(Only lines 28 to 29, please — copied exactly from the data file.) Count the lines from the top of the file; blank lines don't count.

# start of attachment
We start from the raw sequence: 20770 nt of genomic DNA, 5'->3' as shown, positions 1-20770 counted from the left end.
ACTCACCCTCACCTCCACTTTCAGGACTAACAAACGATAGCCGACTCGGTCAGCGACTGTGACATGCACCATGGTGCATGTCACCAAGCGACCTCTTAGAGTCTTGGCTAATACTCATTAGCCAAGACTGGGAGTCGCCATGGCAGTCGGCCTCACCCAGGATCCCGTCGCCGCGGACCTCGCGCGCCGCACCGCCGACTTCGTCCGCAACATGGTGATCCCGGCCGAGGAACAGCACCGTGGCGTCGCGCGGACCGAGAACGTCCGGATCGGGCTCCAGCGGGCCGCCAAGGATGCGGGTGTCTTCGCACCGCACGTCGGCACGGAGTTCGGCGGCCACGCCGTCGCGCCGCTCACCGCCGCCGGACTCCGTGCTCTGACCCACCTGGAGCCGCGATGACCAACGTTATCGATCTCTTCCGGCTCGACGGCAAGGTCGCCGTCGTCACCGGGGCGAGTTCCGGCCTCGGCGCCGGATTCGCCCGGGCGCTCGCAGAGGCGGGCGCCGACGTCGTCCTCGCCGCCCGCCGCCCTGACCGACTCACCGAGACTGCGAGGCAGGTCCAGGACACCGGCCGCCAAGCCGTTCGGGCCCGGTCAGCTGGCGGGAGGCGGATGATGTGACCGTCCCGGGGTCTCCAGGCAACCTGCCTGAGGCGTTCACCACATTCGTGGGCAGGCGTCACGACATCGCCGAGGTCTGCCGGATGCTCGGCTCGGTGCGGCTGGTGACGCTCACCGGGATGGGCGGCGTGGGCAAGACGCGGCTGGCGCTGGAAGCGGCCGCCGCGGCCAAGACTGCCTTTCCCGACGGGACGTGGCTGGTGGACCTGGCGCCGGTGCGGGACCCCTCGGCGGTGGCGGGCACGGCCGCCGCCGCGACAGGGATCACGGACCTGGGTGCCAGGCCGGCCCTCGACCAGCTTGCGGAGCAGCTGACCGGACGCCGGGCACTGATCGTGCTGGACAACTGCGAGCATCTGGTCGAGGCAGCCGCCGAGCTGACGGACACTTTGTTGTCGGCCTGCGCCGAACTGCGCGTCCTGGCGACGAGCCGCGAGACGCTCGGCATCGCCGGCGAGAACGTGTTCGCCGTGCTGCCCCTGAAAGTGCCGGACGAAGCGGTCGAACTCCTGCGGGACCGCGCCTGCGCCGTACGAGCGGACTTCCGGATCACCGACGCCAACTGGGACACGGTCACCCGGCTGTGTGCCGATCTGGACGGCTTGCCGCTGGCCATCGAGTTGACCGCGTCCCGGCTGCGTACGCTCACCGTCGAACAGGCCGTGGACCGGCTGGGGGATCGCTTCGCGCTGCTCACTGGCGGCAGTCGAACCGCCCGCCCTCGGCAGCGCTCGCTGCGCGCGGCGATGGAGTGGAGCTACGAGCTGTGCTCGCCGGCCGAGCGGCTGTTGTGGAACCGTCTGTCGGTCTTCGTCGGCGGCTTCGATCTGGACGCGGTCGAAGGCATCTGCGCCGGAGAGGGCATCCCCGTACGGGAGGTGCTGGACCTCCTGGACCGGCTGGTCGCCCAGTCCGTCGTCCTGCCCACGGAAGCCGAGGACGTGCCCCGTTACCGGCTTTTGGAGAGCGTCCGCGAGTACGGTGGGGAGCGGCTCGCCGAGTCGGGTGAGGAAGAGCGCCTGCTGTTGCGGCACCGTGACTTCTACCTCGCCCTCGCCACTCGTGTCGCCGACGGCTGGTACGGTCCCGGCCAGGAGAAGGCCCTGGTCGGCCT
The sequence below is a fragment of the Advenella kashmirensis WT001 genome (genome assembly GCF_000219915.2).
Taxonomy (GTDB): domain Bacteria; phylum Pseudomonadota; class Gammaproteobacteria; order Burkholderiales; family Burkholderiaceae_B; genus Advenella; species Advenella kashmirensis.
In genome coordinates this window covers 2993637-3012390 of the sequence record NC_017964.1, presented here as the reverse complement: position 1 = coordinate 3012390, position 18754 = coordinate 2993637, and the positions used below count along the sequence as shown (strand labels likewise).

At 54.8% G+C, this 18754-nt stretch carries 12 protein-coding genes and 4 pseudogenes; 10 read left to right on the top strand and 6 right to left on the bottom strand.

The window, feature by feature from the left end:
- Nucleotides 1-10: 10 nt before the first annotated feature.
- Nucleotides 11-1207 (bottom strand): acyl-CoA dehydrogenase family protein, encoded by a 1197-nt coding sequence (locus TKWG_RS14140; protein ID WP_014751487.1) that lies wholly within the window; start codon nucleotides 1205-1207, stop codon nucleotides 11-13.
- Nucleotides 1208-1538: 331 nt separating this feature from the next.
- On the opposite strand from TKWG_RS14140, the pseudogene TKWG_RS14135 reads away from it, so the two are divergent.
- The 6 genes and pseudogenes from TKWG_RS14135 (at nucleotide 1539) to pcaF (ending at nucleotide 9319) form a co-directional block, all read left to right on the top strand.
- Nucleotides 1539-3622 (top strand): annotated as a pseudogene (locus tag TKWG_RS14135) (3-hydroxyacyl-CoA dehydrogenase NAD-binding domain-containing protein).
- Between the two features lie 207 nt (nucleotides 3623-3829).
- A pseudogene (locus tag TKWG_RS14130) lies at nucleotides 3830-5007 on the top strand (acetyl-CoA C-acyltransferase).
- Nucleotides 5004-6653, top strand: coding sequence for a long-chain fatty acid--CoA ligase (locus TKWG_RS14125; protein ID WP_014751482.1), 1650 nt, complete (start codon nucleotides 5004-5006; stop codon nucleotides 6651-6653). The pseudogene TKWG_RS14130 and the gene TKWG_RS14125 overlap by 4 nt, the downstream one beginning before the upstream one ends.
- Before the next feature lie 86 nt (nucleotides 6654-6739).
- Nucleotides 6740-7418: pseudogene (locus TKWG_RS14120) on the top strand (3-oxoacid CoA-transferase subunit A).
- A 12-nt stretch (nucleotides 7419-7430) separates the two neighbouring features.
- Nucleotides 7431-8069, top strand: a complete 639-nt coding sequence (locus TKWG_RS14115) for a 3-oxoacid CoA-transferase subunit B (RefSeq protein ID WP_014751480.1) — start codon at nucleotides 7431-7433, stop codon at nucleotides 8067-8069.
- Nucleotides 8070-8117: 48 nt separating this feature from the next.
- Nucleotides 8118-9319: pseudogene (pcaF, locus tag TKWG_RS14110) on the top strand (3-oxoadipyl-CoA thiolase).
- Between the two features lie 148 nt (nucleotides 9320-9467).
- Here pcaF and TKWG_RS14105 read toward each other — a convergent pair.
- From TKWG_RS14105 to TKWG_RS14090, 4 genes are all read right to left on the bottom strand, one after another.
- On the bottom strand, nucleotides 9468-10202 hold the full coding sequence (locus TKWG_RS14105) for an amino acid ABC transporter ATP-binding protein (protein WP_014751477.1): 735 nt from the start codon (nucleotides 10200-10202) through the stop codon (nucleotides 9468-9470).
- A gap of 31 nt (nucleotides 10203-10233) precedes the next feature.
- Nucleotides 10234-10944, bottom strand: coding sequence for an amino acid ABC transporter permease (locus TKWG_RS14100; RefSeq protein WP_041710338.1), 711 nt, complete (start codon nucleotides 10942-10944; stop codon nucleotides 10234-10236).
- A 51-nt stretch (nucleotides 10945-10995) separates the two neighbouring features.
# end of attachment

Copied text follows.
- Nucleotides 10234-10944, bottom strand: coding sequence for an amino acid ABC transporter permease (locus TKWG_RS14100; RefSeq protein WP_041710338.1), 711 nt, complete (start codon nucleotides 10942-10944; stop codon nucleotides 10234-10236).
- A 51-nt stretch (nucleotides 10945-10995) separates the two neighbouring features.